& SCIENCE NEWS: June 2001
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& science news > space & science news: June 2001
|Hints of planet-sized objects in
||Jun 28, 2001
|Polar puddles may become
focus of Martian life search
||Jun 25, 2001
|Chaotic end to the Cretaceous?
||Jun 27, 2001
|SETI: Some brilliant ideas
||Jun 22, 2001
|Energy for life on Europa?
||Jun 16, 2001
|Water clues in Mars rock
||Jun 14, 2001
|Mars: the opposition
||Jun 10, 2001
|How common are planets?
The good news and the bad
||Jun 6, 2001
|Not that I believe in flying saucers,
||Jun 1, 2001
|How to stop a Martian invasion
||Jun 1, 2001
Hints of planet-sized objects in globular
(Jun. 28, 2001)
Six objects roughly the mass of Saturn have been detected in the globular
cluster M22, 8,500 light years away, by researchers using the
Hubble Space Telescope. The discovery was made by accident during
work aimed at measuring the size of stars in M22 and is a major surprise
for two reasons. First, these objects appear to be roaming free –
unattached to parent stars. Second, globular clusters are poor in
heavy elements (i.e., any element other than hydrogen or helium) thought
to be essential for planet-building. The results, published in this
week's issue of Nature, reveal dark objects with masses at least a
quarter the size of Jupiter. One possibility is that they are objects,
similar to others found in the Orion Nebula, that formed in the same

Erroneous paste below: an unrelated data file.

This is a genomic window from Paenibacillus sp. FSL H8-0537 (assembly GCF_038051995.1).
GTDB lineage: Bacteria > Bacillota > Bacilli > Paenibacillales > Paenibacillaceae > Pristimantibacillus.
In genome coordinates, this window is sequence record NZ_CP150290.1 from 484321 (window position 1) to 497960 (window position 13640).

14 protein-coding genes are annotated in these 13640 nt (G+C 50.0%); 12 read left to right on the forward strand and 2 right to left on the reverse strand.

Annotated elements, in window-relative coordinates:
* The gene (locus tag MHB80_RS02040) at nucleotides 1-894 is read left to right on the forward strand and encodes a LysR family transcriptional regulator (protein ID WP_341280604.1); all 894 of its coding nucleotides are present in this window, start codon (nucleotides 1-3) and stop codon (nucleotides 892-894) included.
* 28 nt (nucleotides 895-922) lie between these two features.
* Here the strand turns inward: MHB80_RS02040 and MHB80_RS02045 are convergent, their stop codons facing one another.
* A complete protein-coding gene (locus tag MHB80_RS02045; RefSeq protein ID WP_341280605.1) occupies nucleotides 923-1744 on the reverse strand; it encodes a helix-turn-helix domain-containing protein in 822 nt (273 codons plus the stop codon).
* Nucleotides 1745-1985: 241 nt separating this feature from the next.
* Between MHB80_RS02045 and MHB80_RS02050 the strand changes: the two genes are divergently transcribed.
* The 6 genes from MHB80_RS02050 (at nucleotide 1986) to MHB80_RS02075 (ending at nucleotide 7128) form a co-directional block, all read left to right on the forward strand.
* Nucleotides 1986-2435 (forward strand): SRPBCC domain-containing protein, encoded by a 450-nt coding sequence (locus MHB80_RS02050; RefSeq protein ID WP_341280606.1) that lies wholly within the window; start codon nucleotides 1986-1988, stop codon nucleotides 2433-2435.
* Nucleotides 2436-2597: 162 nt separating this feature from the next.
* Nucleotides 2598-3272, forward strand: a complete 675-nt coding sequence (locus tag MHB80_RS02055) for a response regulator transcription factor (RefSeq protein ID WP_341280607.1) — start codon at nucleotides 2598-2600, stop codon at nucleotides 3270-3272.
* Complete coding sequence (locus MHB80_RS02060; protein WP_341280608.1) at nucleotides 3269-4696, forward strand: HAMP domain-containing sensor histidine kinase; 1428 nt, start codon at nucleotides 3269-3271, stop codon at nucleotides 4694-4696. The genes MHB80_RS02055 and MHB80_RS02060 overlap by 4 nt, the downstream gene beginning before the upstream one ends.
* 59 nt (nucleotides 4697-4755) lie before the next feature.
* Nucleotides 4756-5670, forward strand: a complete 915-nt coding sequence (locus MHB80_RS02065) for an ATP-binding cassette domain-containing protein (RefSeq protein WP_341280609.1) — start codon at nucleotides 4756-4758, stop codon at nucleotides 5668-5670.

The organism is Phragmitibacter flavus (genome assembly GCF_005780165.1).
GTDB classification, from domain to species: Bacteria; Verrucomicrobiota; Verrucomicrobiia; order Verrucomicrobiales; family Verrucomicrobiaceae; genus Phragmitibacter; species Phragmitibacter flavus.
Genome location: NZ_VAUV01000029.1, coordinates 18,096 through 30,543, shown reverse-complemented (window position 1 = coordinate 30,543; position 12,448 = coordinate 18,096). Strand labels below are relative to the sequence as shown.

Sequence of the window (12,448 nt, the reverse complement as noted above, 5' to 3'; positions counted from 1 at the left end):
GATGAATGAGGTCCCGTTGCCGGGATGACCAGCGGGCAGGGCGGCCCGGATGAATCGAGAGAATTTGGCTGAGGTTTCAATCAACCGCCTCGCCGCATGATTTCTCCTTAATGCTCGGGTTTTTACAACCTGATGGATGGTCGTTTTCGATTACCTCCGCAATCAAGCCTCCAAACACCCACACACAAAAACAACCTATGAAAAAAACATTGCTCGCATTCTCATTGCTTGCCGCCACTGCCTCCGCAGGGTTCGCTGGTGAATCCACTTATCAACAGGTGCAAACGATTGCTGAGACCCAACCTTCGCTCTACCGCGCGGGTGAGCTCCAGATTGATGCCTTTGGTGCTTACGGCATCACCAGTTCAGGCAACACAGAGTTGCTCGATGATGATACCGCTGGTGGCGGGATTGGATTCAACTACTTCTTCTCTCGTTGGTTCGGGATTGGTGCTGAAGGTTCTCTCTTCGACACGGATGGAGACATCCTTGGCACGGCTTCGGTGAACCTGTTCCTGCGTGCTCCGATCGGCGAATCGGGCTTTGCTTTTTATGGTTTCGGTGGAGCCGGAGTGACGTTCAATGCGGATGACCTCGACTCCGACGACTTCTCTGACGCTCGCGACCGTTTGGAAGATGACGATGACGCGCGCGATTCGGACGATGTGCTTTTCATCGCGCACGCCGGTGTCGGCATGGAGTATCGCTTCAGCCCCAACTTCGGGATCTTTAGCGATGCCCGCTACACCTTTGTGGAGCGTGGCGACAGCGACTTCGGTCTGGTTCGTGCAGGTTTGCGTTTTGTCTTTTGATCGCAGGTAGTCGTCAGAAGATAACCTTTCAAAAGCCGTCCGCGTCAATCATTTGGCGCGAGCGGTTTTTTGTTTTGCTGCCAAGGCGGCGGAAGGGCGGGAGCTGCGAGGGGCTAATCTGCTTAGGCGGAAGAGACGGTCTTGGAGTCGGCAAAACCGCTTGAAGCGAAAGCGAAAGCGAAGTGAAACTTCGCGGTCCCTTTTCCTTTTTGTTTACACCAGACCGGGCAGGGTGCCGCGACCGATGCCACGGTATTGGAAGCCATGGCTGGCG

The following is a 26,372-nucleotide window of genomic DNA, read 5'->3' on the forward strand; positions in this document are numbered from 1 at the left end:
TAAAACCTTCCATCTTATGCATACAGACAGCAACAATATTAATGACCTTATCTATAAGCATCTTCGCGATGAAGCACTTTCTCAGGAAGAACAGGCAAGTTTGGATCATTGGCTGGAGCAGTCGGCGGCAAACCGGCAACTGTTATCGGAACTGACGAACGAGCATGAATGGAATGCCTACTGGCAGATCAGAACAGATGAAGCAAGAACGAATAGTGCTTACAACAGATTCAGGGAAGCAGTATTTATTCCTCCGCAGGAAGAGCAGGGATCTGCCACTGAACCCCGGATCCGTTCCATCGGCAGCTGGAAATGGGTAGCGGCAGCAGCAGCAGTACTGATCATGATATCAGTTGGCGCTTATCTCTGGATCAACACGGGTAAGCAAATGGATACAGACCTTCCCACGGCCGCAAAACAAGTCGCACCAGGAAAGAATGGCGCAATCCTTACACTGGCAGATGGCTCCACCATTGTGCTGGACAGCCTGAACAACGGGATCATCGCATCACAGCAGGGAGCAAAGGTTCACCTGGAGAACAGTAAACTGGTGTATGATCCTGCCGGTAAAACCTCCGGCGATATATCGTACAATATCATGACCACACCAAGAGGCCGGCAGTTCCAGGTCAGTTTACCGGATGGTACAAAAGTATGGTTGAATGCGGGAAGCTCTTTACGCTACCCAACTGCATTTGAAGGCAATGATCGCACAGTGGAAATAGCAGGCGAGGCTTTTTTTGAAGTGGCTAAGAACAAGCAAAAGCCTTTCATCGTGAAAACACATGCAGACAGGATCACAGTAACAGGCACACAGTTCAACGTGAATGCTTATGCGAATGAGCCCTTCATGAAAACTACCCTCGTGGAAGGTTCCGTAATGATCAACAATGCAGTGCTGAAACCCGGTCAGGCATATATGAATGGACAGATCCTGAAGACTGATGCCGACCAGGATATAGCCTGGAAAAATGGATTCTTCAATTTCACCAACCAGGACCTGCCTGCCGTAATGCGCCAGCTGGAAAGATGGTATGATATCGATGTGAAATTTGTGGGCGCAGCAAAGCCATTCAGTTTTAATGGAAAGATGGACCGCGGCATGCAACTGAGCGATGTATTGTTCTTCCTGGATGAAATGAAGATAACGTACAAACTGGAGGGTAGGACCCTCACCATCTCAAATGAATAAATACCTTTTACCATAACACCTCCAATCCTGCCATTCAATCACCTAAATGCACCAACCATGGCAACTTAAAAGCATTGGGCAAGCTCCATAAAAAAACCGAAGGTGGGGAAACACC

way as stars but have masses less than those of brown dwarfs.
For more, go here
(ESA) and here
Polar puddles may become focus of Martian
(Jun. 28, 2001)
Based on a study of all the images of the Martian
poles returned by the Viking
Orbiters in the 1970s and the current Mars
Global Surveyor mission, two Arizona State University astrobiologists
have suggested there could be pools of open water at the poles. Meredith
Payne and Jack Farmer claim to have identified several sites of possible
recent volcano-ice interactions that could result in water –
either pools on the surface or lakes just below the ice. More detailed
studies will now be made of the regions to see if there are further
indications that water could be present. If it is found, the locations
would be prime candidates for future landers and the search for life.
For more, go here.
Chaotic end to the Cretaceous?
(Jun. 27, 2001)
The mass extinction that marked the boundary
between the Cretaceous
and Tertiary eras, and which put paid to the last of the dinosaurs,
may have been triggered by a shifting of the orbits of the inner planets.
According to a new theory put forward by Ferenc Varadi and Michael
Ghil at the University of California, Los Angeles (UCLA), based on
simulations of planetary movements, a chaos-induced change in the
orbits of Mercury, Mars and the Earth at about the time of the dinosaur
demise may have perturbed the asteroid that eventually struck the
Earth and caused the K-T event.
For more, go here.
SETI: Some brilliant ideas
(Jun. 22, 2001)
used to be a game largely for radio astronomers. But, more and more,
those on the quest for messages from the stars are scanning the skies
at optical frequencies – hoping to see the flash of laser light
that would signify another civilization was trying to get in touch.
To learn more about this interesting trend, see Seth Shostak's articles
And let me offer you another thought for the future. Within the next
couple of decades we'll have some pretty impressive instrumentation
in orbit capable not only of identifying Earthlike planets around
other stars but of analyzing the reflected light from those worlds